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Businessweek Archives

Jules Kroll: Dangerous Liaison

In Business This Week: Headliner

Jules Kroll: Dangerous Liaison

When security guru Jules Kroll decided to join forces with armored-car specialist Bill O'Gara in late 1997, the duo seemed set to dominate the world of danger. But the real danger, it seems, was in trying to work together. The synergies of Kroll O'Gara never happened: Top brass bickered, 1999 losses were heavy, and the stock price sits at less than one-fifth of its $41.38 high. After a buyer backed out, executives decided on Apr. 18 to break into three companies--Kroll, O'Gara, and an information-security firm called Securify.

Who's the villain in this caper? Analysts blame management for an acquisition binge and inability to agree on a strategy. Kroll, 58, admits merging cultures and head offices was hard. "I think we should have established one headquarters with one strategy at the outset," Chairman Kroll says. Until the breakup, he will be co-CEO with O'Gara, 42, who adds "there just wasn't enough clarity as to who led and who followed."

But Kroll says the duo could enjoy "a continuing relationship." Shareholders may not feel the same.By Diane Brady; Edited by Doug RoyaltyReturn to top

Cisco Helps SBC Go for Speed

SBC Communications is injecting Internet punch into its data offerings. The Bell company said on Apr. 19 that it will buy more than $1 billion worth of high-speed network gear from Cisco Systems over two years. The equipment will help SBC offer a host of services, including speedy Net access. In return, Cisco will direct its business customers to use SBC's network. That means SBC, with about 100,000 broadband business customers, could gain thousands more. Such scale makes SBC a more formidable supplier. Not only would it be capable of drawing customers by building fat pipelines to corporate buildings, it would also be able to link them with Cisco gear inside offices. The deal gives SBC "instant expertise and credibility in new areas," says telecom analyst Jeffrey Kagan.Edited by Doug RoyaltyReturn to top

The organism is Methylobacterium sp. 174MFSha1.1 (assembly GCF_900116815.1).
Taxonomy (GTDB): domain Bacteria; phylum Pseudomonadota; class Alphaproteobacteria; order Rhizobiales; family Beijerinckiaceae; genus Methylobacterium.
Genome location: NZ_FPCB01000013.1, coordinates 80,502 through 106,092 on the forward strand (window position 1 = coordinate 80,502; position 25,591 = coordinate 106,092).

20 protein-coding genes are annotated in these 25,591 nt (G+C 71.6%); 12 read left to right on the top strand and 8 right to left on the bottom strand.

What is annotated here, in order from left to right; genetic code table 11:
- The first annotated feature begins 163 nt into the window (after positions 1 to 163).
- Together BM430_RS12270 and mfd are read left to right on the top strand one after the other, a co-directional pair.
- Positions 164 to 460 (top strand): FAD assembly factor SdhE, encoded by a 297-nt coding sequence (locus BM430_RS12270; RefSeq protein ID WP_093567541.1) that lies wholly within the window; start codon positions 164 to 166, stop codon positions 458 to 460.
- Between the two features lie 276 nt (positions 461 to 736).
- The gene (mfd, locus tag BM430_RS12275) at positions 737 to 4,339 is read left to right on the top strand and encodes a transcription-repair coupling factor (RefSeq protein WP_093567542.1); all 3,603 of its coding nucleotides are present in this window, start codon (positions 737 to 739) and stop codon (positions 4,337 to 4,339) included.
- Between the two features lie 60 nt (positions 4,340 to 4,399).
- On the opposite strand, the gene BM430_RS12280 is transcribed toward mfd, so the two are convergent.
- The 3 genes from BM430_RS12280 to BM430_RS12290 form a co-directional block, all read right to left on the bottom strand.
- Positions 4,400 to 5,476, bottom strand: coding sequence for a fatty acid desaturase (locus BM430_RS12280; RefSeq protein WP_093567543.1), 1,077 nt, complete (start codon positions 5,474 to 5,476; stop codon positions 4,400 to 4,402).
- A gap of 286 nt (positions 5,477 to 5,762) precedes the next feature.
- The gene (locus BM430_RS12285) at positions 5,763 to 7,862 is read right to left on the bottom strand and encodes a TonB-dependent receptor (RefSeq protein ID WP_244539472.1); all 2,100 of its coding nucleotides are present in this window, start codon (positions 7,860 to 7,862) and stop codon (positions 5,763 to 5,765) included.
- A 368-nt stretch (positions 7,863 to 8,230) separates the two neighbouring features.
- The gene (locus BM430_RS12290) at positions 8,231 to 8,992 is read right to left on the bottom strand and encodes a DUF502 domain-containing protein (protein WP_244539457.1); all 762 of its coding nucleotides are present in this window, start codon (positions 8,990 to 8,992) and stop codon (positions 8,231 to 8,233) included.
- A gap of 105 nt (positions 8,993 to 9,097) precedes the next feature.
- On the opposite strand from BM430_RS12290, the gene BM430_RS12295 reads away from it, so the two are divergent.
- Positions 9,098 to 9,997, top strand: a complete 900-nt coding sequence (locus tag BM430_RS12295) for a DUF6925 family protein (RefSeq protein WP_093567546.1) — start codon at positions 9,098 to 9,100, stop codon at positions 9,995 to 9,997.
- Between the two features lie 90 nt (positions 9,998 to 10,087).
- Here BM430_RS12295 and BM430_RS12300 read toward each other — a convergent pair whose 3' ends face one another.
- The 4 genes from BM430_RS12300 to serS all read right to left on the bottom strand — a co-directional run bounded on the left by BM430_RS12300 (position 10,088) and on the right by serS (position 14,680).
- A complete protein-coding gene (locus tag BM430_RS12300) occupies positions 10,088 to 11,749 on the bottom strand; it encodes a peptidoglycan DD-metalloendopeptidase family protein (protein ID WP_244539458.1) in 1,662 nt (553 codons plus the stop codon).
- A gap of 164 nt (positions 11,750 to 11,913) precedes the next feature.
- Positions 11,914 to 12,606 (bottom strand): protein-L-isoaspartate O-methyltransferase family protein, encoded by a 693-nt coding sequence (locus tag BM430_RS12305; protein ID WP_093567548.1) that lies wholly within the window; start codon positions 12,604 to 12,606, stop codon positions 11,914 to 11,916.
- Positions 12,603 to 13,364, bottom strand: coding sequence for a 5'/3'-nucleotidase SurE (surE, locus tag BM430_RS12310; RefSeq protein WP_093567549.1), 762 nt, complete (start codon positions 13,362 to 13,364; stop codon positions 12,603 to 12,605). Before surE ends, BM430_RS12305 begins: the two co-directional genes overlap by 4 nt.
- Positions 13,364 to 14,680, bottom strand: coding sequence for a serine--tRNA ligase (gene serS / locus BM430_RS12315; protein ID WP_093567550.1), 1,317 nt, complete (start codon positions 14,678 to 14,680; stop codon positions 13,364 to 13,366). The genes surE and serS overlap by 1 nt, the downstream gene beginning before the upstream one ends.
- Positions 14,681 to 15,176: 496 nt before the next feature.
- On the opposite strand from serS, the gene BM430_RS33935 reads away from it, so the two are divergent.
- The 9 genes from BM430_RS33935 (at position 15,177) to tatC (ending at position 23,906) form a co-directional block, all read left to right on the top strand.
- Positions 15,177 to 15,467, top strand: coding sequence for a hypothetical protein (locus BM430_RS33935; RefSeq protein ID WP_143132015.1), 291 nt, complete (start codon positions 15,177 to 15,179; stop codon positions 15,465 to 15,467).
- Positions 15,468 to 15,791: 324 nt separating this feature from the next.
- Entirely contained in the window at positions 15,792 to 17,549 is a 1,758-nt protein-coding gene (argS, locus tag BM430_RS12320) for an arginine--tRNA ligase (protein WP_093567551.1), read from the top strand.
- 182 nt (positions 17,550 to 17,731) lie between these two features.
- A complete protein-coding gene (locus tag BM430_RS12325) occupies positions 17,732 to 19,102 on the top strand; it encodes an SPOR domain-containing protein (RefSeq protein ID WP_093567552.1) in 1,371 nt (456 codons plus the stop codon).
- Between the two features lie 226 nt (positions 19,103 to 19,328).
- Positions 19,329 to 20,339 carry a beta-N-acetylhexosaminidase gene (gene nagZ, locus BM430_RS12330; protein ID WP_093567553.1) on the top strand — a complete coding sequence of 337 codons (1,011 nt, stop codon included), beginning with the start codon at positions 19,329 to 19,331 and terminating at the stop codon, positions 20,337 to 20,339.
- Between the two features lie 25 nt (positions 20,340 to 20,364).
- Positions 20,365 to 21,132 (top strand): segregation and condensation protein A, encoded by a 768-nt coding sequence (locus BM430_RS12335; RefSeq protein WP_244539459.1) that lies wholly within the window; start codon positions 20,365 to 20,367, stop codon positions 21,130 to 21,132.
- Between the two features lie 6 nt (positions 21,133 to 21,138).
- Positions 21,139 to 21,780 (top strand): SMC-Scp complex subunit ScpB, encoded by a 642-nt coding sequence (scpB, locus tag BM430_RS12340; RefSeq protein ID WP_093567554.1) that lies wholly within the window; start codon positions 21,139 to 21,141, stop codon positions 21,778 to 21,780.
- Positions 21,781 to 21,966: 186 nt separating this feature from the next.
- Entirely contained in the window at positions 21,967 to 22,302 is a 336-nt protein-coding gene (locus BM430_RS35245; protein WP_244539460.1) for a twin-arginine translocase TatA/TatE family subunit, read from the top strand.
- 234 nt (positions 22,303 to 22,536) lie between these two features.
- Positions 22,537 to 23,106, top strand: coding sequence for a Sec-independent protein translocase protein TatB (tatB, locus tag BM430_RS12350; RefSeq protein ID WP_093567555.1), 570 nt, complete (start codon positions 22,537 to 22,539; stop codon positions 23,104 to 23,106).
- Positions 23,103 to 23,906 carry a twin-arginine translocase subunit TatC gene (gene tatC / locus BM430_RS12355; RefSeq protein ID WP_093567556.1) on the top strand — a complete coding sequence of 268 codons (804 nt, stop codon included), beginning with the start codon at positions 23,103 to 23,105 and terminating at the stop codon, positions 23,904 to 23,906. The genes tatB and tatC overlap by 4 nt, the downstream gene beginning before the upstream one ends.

More Groceries Move to the Net

Add another bricks-and-mortar chain to the e-grocery cart. On Apr. 17, Safeway agreed to spend $30 million for a 50% stake in of Dallas. Safeway will supply merchandise to GroceryWorks, which will run distribution centers, a delivery fleet, and the Web site store. Privately held GroceryWorks now delivers only in its hometown, but with the backing of Safeway and its 1,663 stores, it plans service to other big cities. Safeway has to hope the deal does better than the one it had with Peapod, the online grocer that has run into financial troubles.Edited by Doug RoyaltyReturn to top

Avon Calls with Good News

It looks like 2000 is going to be an attractive year for Avon Products. The cosmetics maker was rocked last year by a weak fourth quarter, but under new CEO Andrea Jung, springtime has brought better news. On Apr. 19, Avon reported a strong first quarter, with earnings up 11% and sales up 9%. In a conference call with Wall Street analysts, Jung said sales and earnings for the year were likely to meet their estimates. Shares are up 19% over the past three weeks. "I think the company is turning the corner," says Bank of America analyst William Steele. Beyond 2000, Jung expects strong contributions from a relaunched Web site, increasing retail sales, and new products including a line of vitamins Avon ladies will begin hawking next year.Edited by Doug RoyaltyReturn to top

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